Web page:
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Shivering Denizens: Sex, Drugs & Outlaw Country

Shivering Denizens       Sex, Drugs & Outlaw Country
Shivering Denizens Sex, Drugs & Outlaw Country
Shivering Denizens

Shivering Denizens Sex, Drugs & Outlaw Country

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Shivering Denizens
Sex, Drugs & Outlaw Country
(Self released)
If Frank Zappa and Captain Beefheart built a country band it would be much like Seattle’ own kings’ of “Raunchy Tonk,” the Shivering Denizens. The quartet spent ten days in Nashville with Andy Gibson at his home studio and the result s their new album Sex, Drugs & Outlaw Country. The ten song collection is a sonic delight as Gibson (who plays for Hank Willians III) added his superb steel playing to the mix and brought in veteran session players Billy Contreras on fiddle and Rory Hoffman on piano. The Denizens have built a ravenous following with their crackerjack delivery of jacked up two step and rockabilly beats to accompany their tales of debauchery and trashy beer drinking sing alongs.

Leader Ron E Banner is in rare form here as he kicks off the album with ”Barroom Brawler,” the story of a character we’ve all seen a time or two. The fiddle joins rapid fire banjo from Lee Harvey Hartwood for the spin your partner round song of a broken hearted cowboy “Vixen Blues.” The high lonesome pedal steel arrives on another tear jerker two step about romance and drug abuse “Bubbles In A Spoon.” The tempo quickly shifts into high gear as Hank Leinonen demonstrates his wicked thumpin’ skills on the standup bass during “Crooked and Crazy,’ as Banner paints a self portrait of his life as a honky tonk hero that is no doubt a fan favorite of the band’s live show with its raise one up and shout it out chorus. The blue movie soundtrack “Cell Block 69,” must have been inspired by the Orange is the New Black Netflix series, a “song about women in prison,” or it may just be a misogynists wet dream. The lighthearted “Carnival Song,” gives Gibson another chance to show off those pedal Steel skills, and then we get a dose of old time religion during the bluegrass holler “We’re All Gonna Die.” The barrel house piano perfectly sets up the scene for the rambling “Barefoot and Pregnant,’ a great dance song about a gal who “even though she’s pretty, she’s mean as hell and gritty,” just the way the Denizens like em’.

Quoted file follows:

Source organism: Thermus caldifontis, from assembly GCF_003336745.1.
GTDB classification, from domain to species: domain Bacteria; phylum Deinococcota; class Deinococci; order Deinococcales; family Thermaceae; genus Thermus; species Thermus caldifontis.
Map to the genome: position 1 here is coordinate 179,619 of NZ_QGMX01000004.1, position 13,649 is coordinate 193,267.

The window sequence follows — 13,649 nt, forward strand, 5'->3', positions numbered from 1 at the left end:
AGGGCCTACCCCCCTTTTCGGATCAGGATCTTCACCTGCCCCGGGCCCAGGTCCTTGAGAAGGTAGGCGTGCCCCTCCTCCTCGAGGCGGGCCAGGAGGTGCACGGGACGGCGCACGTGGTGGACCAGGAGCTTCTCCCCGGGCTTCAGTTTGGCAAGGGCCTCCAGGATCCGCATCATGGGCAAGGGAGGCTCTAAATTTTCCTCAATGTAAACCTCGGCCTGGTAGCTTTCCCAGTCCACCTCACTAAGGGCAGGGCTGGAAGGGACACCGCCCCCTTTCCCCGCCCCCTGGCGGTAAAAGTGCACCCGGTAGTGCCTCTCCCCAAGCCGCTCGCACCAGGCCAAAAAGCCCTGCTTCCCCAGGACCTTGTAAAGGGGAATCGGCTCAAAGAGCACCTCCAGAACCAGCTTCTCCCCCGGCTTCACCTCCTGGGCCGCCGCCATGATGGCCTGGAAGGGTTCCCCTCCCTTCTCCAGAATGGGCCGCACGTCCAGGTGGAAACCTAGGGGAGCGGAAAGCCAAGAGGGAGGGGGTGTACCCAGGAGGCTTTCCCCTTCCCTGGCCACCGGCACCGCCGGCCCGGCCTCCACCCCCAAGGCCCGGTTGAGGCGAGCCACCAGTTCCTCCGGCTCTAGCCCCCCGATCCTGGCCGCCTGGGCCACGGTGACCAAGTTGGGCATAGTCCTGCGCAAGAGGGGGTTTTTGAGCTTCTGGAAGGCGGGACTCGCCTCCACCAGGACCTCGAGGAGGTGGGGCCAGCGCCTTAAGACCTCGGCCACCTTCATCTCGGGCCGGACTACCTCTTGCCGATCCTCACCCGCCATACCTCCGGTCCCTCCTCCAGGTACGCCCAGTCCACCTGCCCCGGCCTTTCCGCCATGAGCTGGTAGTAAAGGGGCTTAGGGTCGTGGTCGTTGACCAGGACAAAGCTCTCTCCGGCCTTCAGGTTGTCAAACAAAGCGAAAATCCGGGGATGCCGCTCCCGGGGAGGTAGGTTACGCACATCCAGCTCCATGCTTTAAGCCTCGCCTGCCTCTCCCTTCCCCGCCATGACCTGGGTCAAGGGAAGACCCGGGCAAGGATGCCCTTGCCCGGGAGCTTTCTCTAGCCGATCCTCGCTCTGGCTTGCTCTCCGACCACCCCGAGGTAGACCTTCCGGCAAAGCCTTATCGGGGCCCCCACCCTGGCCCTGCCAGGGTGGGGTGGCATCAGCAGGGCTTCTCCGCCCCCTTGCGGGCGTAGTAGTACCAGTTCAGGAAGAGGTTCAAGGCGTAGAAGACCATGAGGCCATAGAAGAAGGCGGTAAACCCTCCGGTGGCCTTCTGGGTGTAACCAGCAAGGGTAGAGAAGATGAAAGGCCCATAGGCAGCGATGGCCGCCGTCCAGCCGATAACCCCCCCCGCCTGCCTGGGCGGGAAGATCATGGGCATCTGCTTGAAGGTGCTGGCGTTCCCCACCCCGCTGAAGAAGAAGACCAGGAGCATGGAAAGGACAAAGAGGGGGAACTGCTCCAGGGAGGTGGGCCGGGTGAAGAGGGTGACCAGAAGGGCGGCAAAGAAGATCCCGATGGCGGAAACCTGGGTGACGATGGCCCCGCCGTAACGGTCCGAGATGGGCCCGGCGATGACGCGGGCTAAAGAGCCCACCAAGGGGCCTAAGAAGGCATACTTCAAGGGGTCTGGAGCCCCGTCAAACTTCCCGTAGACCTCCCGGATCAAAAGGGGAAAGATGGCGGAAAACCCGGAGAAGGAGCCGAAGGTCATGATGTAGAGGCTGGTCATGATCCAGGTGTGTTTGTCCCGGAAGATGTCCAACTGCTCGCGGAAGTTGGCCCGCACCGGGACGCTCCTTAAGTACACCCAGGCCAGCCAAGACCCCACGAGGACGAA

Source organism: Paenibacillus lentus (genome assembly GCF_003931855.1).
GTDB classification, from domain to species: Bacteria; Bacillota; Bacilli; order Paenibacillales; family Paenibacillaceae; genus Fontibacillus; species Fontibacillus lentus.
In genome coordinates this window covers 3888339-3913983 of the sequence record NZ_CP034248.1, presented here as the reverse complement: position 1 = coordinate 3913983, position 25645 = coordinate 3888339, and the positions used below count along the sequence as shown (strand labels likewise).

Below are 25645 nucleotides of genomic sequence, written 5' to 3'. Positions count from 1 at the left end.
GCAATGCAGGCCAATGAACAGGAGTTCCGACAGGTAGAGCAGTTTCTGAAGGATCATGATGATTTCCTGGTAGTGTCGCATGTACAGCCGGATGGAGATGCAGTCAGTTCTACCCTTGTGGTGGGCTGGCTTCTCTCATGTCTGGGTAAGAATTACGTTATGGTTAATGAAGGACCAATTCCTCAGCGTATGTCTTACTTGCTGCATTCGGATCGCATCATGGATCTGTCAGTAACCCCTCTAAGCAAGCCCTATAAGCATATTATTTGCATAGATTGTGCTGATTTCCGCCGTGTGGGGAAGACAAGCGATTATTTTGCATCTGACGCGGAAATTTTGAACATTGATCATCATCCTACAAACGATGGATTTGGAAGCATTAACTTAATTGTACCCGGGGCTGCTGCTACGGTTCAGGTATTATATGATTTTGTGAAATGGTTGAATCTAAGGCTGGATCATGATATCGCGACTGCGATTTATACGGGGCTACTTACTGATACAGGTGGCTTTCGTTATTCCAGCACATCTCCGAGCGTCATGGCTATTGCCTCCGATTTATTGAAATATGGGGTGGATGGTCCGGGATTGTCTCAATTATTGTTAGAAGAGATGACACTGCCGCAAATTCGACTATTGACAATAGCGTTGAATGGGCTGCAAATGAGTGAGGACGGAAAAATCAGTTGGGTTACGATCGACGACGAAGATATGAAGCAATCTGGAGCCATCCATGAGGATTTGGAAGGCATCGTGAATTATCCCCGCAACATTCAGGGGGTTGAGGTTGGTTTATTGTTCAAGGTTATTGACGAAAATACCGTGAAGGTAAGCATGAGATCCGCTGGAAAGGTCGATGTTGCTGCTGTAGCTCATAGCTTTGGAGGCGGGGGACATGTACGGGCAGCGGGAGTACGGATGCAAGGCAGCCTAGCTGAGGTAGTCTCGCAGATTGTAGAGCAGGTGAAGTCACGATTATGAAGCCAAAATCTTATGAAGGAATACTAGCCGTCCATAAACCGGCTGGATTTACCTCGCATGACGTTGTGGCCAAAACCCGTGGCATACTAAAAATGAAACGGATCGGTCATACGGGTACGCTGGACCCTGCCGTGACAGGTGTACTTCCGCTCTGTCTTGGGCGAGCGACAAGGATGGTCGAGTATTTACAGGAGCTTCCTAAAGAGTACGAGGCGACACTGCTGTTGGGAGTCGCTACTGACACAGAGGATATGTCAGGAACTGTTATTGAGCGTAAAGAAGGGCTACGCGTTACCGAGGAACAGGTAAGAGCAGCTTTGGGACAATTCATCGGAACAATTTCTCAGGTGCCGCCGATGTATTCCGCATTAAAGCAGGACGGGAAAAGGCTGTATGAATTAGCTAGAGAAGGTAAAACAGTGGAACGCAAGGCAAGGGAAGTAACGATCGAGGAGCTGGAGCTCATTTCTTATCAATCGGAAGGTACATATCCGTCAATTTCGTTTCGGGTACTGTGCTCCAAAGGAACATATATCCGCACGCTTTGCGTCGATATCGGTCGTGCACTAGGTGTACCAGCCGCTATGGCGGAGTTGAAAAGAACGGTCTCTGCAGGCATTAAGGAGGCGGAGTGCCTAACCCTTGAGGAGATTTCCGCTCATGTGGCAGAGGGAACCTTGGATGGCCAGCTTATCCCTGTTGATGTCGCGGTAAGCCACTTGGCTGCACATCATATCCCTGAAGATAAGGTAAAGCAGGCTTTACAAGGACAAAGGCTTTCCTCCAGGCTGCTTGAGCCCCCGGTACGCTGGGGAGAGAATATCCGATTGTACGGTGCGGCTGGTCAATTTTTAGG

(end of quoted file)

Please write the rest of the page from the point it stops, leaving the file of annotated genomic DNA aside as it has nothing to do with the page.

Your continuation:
http://www.theshiveringdenizens.com

Rick J Bowen